7. For the Hosting Model setting in Visual Studio 2019 or later, select Default to use the hosting model used by the project. If the project sets the <AspNetCoreHostingModel> property in its project file, the value of the property (InProcess or OutOfProcess) is used. If the property isn't present, the default hosting model of the app is used, which is in-process. If the app requires an explicit hosting model setting different from the app's normal hosting model, set the Hosting Model to either In Process or Out Of Process as needed.

  8. Save the profile.

  1. Right-click the project in Solution Explorer. Select Properties. Open the Debug tab.

  2. For Profile, select the New button. Name the profile "IIS" in the popup window. Select OK to create the profile.

  3. For the Launch setting, select IIS from the list.

  4. Select the check box for Launch browser and provide the endpoint URL.

    When the app requires HTTPS, use an HTTPS endpoint (https://). For HTTP, use an HTTP (http://) endpoint.

    Provide the same host name and port as the IIS configuration specified earlier uses, typically localhost.

    Provide the name of the app at the end of the URL.

    For example, https://localhost/WebApplication1 (HTTPS) or http://localhost/WebApplication1 (HTTP) are valid endpoint URLs.

  5. In the Environment variables section, select the Add button. Provide an environment variable with a Name of ASPNETCORE_ENVIRONMENT and a Value of Development.

  6. In the Web Server Settings area, set the App URL to the same value used for the Launch browser endpoint URL.

  7. For the Hosting Model setting in Visual Studio 2019 or later, select Default to use the hosting model used by the project. If the project sets the <AspNetCoreHostingModel> property in its project file, the value of the property (InProcess or OutOfProcess) is used. If the property isn't present, the default hosting model of the app is used, which is out-of-process. If the app requires an explicit hosting model setting different from the app's normal hosting model, set the Hosting Model to either In Process or Out Of Process as needed.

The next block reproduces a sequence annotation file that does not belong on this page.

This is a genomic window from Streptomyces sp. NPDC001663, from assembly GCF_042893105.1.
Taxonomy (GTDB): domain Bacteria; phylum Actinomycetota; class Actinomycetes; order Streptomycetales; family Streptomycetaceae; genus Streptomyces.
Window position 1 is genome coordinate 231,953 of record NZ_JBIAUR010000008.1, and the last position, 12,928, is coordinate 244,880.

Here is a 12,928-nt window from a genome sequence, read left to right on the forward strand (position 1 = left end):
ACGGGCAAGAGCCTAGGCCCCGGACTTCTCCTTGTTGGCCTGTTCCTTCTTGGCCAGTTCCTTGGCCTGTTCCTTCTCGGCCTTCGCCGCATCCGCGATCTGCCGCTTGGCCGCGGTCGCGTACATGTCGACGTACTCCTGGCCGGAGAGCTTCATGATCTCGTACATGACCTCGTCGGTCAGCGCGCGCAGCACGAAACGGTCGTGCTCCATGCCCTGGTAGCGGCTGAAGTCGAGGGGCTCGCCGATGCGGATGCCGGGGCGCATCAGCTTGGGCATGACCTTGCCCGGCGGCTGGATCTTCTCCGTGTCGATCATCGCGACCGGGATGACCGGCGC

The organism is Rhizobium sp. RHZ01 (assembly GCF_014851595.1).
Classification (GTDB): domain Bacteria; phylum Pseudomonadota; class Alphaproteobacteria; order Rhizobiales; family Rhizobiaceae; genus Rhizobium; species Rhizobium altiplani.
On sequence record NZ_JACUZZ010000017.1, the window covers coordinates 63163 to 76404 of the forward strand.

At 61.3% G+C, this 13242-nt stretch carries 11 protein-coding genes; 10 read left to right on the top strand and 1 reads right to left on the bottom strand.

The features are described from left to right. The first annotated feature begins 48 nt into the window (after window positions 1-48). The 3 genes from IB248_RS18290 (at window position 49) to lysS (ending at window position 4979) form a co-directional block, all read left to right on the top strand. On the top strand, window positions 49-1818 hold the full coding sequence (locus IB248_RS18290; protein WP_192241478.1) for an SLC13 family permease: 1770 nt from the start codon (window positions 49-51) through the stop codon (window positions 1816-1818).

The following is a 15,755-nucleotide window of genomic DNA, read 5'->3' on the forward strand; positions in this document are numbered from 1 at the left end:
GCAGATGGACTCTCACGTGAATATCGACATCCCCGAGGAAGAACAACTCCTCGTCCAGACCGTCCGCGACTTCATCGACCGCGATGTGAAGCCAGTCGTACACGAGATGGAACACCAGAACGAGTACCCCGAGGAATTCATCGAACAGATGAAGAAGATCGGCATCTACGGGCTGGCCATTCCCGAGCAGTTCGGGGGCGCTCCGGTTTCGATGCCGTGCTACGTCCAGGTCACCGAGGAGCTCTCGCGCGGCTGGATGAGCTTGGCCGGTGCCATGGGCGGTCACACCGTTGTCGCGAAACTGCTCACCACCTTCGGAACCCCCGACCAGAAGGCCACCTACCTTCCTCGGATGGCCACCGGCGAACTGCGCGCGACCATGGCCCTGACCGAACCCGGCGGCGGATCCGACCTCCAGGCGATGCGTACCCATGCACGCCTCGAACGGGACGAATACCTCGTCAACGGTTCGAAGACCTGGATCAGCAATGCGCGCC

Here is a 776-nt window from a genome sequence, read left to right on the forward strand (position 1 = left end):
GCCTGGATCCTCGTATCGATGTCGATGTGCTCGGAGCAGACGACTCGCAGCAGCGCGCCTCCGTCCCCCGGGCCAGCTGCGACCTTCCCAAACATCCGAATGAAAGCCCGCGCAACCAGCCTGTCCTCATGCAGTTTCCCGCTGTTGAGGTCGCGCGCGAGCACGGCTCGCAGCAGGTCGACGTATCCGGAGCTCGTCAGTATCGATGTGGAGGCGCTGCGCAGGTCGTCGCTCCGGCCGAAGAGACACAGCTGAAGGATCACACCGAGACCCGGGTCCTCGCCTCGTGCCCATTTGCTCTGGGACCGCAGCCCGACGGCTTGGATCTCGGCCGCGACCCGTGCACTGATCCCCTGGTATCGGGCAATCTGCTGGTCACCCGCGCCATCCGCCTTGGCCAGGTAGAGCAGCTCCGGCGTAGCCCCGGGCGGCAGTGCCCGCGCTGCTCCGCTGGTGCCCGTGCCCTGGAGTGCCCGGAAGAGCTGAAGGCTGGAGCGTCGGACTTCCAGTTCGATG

8. Save the profile.

When not using Visual Studio, manually add a launch profile to the launchSettings.json file in the Properties folder. The following example configures the profile to use the HTTPS protocol:

{
  "iisSettings": {
    "windowsAuthentication": false,
    "anonymousAuthentication": true,
    "iis": {
      "applicationUrl": "https://localhost/WebApplication1",
      "sslPort": 0
    }
  },
  "profiles": {
    "IIS": {
      "commandName": "IIS",
      "launchBrowser": true,
      "launchUrl": "https://localhost/WebApplication1",
      "environmentVariables": {
        "ASPNETCORE_ENVIRONMENT": "Development"
      }
    }
  }
}

Confirm that the applicationUrl and launchUrl endpoints match and use the same protocol as the IIS binding configuration, either HTTP or HTTPS.

Run the project

Run Visual Studio as an administrator:

  • Confirm that the build configuration drop-down list is set to Debug.
  • Set the Run button to the IIS profile and select the button to start the app.

Visual Studio may prompt a restart if not running as an administrator. If prompted, restart Visual Studio.

If an untrusted development certificate is used, the browser may require you to create an exception for the untrusted certificate.

Note

Debugging a Release build configuration with Just My Code and compiler optimizations results in a degraded experience. For example, break points aren't hit.

Additional resources